Biomimetic chip platforms for studying drug delivery system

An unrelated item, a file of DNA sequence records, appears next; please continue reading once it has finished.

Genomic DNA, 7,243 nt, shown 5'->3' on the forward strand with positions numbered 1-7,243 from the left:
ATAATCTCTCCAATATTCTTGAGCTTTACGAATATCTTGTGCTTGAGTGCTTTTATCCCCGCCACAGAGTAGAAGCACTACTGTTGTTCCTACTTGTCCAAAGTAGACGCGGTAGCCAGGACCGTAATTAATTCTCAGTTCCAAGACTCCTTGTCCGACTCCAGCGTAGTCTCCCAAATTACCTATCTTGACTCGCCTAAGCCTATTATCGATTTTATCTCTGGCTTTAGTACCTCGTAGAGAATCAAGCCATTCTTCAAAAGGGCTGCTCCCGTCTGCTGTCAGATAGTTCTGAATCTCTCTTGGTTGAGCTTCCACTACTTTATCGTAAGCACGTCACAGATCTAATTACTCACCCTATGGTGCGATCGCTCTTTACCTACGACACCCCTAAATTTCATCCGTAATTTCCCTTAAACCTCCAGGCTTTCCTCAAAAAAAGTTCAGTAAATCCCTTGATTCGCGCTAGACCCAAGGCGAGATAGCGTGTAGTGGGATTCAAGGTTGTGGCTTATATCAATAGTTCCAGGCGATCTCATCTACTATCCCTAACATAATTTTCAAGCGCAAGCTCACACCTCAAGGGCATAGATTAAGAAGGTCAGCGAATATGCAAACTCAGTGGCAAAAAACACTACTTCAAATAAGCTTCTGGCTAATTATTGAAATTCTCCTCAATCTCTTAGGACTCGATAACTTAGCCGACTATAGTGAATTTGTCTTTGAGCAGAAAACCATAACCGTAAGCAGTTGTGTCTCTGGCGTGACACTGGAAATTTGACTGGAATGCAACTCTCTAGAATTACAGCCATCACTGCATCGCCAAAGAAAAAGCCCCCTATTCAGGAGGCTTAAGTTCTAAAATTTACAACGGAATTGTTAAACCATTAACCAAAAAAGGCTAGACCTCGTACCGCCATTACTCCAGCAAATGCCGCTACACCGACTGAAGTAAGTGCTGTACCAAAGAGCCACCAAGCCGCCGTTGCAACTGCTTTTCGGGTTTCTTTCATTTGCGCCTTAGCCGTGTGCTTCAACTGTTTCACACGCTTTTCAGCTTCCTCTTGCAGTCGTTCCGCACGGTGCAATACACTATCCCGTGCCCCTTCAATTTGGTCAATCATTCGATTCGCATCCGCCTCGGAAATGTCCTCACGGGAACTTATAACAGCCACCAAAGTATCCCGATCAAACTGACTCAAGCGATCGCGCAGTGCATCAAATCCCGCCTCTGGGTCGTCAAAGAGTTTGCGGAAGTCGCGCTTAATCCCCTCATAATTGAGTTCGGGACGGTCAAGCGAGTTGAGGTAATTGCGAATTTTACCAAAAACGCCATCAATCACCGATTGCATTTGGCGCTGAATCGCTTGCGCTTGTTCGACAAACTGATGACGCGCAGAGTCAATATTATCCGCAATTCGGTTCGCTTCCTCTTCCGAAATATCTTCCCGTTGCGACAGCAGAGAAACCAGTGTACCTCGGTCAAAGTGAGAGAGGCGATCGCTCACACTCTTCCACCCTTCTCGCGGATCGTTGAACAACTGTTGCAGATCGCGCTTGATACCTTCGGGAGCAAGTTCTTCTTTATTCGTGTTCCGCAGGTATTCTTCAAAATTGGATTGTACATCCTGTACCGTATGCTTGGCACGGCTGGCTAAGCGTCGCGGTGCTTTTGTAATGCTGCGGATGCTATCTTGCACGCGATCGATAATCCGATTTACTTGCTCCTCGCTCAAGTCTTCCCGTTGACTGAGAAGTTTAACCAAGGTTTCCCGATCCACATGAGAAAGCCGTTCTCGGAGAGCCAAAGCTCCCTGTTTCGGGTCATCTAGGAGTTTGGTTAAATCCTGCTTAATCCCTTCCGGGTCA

​Nanomedicine has attracted significant interest in the past decades. By virtue of its advantages from a therapeutic standpoint, such as desired encapsulation capability, controlled drug release, prolonged circulation time, and targeted delivery, etc, nanomedicine can significantly impact human disease therapy.  However, despite these advantages and extensive efforts, the translation of nanomedicine into clinical applications has been less impressive. One of the most critical challenges is the lack of proper pre-clinical model that can mimic in vivo conditions and predict the performance of the nanoparticles within human body. Microfluidics provides significant advantages over conventional methods for cell and tissue culture through mimicking structures and networks at the micrometer length scale comparable to relevant physiological length scales, and by incorporating fluid flows and mechanical forces capable of mimicking the in vivo microenvironment. This project aims to develop biomimetic chip platforms for investigating the interactions between nanoparticles and biological systems. The platform technology developed in this project will provide a tremendous opportunity for robust preclinical screening models.